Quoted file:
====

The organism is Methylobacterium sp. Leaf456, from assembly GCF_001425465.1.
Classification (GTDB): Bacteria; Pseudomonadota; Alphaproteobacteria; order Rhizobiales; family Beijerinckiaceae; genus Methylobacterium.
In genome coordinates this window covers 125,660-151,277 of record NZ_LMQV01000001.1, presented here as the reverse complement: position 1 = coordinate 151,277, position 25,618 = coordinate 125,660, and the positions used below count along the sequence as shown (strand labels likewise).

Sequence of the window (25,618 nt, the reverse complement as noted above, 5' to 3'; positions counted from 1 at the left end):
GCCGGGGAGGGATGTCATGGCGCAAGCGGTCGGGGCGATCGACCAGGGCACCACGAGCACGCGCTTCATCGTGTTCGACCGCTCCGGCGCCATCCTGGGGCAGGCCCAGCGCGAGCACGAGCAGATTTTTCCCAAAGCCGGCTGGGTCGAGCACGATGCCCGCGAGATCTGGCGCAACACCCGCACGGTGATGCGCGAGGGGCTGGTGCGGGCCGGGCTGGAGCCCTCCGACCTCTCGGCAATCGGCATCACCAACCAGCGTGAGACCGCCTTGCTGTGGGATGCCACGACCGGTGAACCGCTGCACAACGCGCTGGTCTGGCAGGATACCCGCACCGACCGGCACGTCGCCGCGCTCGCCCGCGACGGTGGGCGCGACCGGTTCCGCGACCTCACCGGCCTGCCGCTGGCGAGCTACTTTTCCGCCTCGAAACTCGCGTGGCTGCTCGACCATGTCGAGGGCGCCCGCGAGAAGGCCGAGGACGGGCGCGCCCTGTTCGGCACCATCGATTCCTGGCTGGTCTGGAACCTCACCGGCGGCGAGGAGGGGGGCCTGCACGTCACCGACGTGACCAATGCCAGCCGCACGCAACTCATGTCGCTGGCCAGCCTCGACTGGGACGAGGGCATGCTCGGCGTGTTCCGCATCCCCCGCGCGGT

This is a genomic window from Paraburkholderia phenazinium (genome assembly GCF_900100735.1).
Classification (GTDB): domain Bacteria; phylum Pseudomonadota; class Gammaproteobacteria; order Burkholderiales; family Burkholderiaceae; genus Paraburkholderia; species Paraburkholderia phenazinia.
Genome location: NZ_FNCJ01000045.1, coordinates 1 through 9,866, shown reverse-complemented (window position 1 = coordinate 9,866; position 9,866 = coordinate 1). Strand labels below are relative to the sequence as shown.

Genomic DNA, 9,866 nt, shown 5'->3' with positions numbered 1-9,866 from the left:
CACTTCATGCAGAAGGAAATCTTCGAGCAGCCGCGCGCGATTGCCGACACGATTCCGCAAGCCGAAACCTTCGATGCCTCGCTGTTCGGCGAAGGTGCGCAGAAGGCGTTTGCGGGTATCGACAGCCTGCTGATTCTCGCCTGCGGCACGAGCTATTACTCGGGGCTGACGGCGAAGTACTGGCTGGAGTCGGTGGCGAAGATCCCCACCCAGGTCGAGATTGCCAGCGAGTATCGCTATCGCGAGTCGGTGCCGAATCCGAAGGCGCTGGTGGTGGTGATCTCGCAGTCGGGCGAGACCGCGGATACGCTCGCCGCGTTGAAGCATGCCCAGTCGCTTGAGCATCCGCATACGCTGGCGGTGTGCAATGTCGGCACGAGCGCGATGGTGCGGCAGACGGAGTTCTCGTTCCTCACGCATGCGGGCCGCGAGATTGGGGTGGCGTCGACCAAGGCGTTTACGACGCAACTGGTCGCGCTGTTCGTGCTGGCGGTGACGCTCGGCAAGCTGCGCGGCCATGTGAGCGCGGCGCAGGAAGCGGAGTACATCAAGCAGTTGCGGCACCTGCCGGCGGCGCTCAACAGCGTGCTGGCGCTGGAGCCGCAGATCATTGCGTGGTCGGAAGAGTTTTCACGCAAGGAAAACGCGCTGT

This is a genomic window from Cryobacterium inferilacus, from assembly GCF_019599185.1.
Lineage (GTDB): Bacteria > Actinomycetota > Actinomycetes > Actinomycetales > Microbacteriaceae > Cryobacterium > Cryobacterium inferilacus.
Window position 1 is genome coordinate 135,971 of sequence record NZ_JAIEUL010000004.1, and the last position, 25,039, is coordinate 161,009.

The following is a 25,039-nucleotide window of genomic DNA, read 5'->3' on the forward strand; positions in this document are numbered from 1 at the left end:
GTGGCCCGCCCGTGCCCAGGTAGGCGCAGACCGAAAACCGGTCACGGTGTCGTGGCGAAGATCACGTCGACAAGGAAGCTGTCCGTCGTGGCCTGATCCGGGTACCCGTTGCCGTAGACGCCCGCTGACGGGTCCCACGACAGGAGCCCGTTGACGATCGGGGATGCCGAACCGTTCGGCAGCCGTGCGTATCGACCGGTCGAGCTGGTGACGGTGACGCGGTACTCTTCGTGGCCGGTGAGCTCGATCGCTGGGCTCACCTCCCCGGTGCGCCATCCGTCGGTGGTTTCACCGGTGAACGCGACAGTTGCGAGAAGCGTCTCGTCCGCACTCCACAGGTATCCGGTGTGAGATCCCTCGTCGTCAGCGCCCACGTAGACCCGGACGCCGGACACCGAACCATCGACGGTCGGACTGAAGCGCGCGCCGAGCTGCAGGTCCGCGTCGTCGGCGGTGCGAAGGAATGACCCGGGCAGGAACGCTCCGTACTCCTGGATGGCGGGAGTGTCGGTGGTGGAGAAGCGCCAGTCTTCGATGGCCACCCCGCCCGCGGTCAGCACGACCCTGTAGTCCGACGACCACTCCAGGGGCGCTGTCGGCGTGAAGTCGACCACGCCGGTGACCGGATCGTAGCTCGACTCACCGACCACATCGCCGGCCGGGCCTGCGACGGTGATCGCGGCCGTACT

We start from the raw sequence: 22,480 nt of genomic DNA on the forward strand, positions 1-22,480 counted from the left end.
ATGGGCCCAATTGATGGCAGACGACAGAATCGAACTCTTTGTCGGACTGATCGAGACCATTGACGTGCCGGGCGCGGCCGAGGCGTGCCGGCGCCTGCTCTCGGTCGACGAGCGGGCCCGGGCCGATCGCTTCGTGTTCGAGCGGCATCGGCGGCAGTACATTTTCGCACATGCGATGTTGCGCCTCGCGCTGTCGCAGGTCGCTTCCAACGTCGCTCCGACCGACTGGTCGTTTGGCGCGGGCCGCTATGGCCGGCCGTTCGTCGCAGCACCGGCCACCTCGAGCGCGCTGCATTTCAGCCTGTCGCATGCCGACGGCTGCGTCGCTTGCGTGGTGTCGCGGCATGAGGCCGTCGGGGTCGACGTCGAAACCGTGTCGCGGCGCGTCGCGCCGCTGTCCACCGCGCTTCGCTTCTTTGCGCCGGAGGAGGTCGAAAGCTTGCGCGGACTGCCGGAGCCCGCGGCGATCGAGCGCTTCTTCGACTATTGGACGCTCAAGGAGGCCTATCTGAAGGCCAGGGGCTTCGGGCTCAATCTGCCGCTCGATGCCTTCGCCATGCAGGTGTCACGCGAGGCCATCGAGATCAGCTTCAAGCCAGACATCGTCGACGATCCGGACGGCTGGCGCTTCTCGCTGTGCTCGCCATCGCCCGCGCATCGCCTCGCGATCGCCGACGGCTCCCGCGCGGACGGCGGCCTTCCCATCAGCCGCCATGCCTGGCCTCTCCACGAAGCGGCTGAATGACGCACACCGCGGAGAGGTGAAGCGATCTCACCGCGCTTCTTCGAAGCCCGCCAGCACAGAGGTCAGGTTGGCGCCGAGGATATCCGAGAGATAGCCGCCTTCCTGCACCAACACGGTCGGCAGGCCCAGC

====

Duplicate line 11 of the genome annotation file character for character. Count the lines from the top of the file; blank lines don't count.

This is a genomic window from Cryobacterium inferilacus, from assembly GCF_019599185.1.